01 July 2020Lieutenant-Colonel Robert Place



Lieutenant Colonel Robert Place of his Majesty's 41st Regt. of Foot - painted by William Charles Ross (1829)

Reading the transcriptions of journals and memoirs written by his contemporaries, you are left in no doubt that Lieutenant-Colonel Robert Place was a highly respected officer by those who knew and served with him.  His first British Regiment was the 77th Foot which he joined in 1804 as a Cadet.[1]  Robert’s initial rise through the ranks in 1807 to Ensign and then Lieutenant was on merit, but from 1809 his promotions were by purchase [the practice of paying money to be made an officer].  By payment, a commission as an officer could be secured thus avoiding the wait to be promoted on merit or seniority.  In 1809 Lieutenant Place was made Captain and in 1819 a Major (both made by purchase).  Finally, in 1825 the unattached Major (on half-pay) purchased the commission of Lieutenant-Colonel of Infantry.[2]  Around 1826, a Light Battalion of infantry was formed by the amalgamation of light infantry from the Queen’s and other regiments of foot and it was Lieutenant-Colonel Robert Place, of the Queen’s, who was given command of this new battalion.   When the commander of the 41st Regiment died in August 1827, it was Robert Place who was appointed as the Regiment’s new commander - [this would be his last command].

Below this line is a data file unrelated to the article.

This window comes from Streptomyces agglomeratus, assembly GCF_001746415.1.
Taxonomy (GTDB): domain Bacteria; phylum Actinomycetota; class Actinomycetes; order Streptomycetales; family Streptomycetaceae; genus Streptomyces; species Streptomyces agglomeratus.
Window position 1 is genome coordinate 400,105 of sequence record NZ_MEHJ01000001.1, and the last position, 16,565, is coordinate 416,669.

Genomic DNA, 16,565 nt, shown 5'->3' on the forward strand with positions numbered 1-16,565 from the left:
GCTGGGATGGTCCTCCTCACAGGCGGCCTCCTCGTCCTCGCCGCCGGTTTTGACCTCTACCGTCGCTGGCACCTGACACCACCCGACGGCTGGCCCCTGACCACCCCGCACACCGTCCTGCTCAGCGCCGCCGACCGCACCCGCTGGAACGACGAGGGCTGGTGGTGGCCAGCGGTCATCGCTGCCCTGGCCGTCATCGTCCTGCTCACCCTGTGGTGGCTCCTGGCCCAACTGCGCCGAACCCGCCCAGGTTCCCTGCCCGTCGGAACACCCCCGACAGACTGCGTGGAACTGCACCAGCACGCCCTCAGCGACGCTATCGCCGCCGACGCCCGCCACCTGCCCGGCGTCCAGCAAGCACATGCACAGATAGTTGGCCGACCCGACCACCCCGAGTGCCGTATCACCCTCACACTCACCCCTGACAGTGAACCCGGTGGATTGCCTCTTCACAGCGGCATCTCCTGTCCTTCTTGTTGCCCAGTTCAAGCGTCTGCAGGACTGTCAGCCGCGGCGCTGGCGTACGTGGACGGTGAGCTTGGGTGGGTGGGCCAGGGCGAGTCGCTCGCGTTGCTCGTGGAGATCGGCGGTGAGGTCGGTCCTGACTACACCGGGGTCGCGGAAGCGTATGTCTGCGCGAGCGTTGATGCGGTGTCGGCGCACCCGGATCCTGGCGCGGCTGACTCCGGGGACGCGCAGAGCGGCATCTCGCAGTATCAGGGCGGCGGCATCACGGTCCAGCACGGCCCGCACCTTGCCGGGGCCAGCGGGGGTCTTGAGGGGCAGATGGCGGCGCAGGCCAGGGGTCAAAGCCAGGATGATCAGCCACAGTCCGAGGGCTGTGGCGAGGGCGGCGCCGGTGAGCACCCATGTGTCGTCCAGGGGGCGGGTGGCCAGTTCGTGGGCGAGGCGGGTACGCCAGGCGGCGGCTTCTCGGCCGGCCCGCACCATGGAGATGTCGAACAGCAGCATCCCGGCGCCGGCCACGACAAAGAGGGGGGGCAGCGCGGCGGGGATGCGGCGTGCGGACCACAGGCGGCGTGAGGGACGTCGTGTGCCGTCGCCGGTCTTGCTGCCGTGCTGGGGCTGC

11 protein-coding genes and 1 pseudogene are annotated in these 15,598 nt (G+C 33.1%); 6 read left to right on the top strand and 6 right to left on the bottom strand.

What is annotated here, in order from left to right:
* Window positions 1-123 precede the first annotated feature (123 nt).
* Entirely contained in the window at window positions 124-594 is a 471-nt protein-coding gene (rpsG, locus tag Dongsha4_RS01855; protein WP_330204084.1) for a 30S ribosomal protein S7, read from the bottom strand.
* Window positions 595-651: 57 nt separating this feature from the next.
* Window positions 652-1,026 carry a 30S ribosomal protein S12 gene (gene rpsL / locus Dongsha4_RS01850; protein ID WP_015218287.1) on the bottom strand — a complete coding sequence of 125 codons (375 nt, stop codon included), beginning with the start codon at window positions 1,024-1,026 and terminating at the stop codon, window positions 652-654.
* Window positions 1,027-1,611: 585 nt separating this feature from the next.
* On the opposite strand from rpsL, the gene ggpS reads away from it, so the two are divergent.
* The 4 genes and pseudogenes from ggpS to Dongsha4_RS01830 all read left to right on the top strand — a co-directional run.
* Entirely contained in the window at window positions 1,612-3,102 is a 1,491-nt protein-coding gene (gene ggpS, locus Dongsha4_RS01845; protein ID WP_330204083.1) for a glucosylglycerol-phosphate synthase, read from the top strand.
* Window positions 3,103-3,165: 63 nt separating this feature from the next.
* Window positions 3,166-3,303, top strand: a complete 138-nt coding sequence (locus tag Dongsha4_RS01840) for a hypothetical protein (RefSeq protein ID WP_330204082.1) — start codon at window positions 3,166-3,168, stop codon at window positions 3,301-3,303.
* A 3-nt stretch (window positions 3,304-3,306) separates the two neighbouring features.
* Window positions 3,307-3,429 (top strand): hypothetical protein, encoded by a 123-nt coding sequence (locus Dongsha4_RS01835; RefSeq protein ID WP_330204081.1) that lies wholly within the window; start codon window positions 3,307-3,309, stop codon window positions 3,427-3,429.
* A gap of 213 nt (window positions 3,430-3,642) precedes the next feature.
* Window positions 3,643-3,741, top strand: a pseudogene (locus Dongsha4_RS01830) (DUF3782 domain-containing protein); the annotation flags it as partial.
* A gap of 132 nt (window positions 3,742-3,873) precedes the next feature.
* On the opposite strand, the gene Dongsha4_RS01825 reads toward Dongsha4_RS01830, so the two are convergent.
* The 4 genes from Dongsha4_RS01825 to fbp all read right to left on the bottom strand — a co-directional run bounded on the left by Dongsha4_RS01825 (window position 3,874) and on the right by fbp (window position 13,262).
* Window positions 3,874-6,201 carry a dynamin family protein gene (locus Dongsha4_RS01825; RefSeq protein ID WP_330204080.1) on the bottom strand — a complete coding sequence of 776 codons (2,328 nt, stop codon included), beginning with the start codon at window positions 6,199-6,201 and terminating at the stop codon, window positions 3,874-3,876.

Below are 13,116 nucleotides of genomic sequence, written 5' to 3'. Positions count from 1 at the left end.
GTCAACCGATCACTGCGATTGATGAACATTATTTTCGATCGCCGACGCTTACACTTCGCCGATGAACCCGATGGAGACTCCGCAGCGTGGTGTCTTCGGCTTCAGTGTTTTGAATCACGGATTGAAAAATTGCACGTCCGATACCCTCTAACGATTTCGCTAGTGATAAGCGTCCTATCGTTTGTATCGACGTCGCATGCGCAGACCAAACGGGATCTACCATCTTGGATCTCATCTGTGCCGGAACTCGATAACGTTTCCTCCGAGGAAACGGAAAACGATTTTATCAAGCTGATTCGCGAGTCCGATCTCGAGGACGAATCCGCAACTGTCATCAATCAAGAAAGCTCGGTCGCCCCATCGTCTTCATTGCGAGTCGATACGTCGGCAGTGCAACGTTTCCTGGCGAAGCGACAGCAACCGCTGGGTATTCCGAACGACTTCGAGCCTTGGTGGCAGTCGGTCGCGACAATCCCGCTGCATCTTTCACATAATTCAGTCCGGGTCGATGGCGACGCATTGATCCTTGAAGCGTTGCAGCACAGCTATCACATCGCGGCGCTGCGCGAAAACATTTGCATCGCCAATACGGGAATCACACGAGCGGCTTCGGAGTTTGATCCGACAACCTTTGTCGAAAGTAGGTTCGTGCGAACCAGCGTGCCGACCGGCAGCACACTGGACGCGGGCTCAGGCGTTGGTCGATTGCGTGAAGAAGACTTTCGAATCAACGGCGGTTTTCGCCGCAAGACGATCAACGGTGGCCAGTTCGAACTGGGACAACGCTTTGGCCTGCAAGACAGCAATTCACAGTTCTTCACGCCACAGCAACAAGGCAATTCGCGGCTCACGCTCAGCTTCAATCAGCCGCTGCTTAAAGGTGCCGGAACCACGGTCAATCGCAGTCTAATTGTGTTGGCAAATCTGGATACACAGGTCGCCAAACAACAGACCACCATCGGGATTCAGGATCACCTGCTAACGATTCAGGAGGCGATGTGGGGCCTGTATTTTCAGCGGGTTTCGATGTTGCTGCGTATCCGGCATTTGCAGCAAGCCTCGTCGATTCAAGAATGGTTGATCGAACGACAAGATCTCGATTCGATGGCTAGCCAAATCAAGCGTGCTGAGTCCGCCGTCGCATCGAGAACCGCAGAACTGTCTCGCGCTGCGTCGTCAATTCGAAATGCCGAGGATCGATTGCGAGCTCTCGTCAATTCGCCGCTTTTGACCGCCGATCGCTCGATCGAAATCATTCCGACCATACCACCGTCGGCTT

A memorial tablet to him is situated on the north wall of the chancel of St. Catwg's Church.  The epitaph reads as follows:

Robert Place was one of ten children born to John Place and his wife Sarah Dumayne; the couple married in Bassaleg, Monmouthshire in 1776.  John Place [Robert's father] was born in Cornwall in 1756 but his father [Robert's grandfather] also named Robert, had moved to Neath Abbey by 1758  to start and manage the smelting of copper at the Mines Royal Works, Neath Abbey. In the same year, his son Edward was baptised at St Catwg's.   A surviving ledger from 1795, kept by John Place, records that there were 38 furnaces at the works capable of producing 17 to 20 tons of copper a day; evidently the Mines Royal Works at Neath Abbey was a considerable undertaking by this time.

Prominent in every aspect of life in Neath and its district the Place family occupied a house at Neath Abbey for nearly 60 years before they moved to Cadoxton Cottage, a property with a